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Evolution of maternal effects: past and present

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Mousseau, TA and Uller, T and Wapstra, E and Badyaev, AV (2009) Evolution of maternal effects: past and present. Philosophical Transactions- Royal Society of London Series B Biological Sciences, 364 (1520). pp. 1035-1038. ISSN 0962-8436

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Abstract

It has been said that many original ideas reflect a convergence of related thought that coalesces into a unified representation of what many have been thinking. This is certainly true for the subfield of maternal effects evolution. The study of maternal effects has a long history. The first two papers reported in the ISI database dealing with the evolutionary significance of maternal effects were published in Proceedings of the National Academy of Science USA by Dobzhansky & Sturtevant (Dobzhansky 1935, ‘Maternal effect as a cause of the difference between the reciprocal crosses in Drosophila pseudoobscura’; Dobzhansky & Sturtevant 1935, ‘Further data on maternal effects in Drosophila pseudoobscura hybrids’). Surprisingly, given its authors, these papers have received little attention in the literature (a total of 12 citations for the Dobzhansky and Sturtevant paper), perhaps because of their relatively recent addition to electronically searchable databases, although the third paper in the list, by Walton & Hammond (1938), dealing with maternal effects in Shetland ponies, has been well cited (total of 228 citations) with an increasing rate of citation in the past decade. Overall, prior to 1987, ISI reports a total of 185 publications with ‘maternal effects’ as a keyword phrase. Between 1988 and 1997 this number jumped to 520 papers, while from 1998 to the present (November 2008) there have been at least 1397 publications on this topic. These numbers are underestimates, especially for the latter years, as they do not include the many keyword variants of relevant processes (e.g. maternal inheritance, maternal genetic effects, parental effects, epigenetic effects), or papers where the primary emphasis is in a different but related area, but they do reflect a dramatic increase in awareness following the late 1980s of the importance of maternal effects in the evolutionary process.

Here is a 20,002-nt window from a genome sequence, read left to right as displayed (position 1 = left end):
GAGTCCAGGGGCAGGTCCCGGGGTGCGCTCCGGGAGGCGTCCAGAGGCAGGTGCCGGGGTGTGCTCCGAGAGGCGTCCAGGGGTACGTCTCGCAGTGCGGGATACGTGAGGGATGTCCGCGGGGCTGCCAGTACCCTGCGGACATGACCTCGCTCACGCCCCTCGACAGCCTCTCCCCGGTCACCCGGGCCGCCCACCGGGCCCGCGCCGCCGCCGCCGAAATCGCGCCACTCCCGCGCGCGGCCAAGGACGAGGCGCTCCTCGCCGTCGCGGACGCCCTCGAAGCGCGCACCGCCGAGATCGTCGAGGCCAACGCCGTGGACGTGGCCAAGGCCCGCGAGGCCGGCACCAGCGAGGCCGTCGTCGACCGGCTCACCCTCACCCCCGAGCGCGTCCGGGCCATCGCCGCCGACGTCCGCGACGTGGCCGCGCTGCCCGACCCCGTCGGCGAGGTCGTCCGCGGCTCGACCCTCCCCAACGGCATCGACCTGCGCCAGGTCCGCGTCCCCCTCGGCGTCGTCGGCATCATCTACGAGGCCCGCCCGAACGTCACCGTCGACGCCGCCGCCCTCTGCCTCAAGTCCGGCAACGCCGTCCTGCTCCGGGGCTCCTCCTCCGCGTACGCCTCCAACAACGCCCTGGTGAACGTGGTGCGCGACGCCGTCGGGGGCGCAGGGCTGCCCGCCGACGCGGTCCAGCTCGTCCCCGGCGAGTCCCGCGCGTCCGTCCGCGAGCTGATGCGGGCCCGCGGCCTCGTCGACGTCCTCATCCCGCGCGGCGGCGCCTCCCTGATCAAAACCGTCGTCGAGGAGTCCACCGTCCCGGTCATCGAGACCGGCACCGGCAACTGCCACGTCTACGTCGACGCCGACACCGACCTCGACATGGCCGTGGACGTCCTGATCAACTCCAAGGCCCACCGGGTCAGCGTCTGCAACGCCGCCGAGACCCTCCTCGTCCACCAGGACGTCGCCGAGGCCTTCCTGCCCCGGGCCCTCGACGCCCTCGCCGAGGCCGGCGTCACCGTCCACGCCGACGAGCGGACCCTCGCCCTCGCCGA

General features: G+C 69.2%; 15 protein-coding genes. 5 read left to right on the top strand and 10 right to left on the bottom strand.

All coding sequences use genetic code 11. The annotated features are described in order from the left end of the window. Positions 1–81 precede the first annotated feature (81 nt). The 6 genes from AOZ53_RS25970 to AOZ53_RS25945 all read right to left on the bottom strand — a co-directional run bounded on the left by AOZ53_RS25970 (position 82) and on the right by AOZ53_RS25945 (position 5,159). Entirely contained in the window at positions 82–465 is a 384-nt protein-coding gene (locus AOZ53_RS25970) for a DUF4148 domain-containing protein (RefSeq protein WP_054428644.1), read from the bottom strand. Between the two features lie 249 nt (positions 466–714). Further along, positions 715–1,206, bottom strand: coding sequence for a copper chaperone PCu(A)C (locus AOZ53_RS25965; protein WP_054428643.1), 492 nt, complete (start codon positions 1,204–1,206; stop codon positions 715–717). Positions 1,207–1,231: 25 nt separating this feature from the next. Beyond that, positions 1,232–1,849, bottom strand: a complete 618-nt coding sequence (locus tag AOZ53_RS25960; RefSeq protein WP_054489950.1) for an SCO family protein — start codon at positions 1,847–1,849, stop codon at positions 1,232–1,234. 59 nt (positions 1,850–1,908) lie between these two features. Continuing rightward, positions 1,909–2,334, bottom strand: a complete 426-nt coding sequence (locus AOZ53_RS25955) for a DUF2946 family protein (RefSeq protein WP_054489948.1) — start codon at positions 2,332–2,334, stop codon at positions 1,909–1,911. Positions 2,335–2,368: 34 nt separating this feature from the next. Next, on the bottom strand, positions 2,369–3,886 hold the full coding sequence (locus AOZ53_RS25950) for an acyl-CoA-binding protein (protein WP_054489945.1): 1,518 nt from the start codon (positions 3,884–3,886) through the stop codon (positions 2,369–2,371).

Item Type: Article
Journal or Publication Title: Philosophical Transactions- Royal Society of London Series B Biological Sciences
Page Range: pp. 1035-1038
ISSN: 0962-8436
Identification Number - DOI: 10.1098/rstb.2008.0303
Date Deposited: 08 Apr 2009 04:25
Last Modified: 18 Nov 2014 03:57
URI: http://eprints.utas.edu.au/id/eprint/8570
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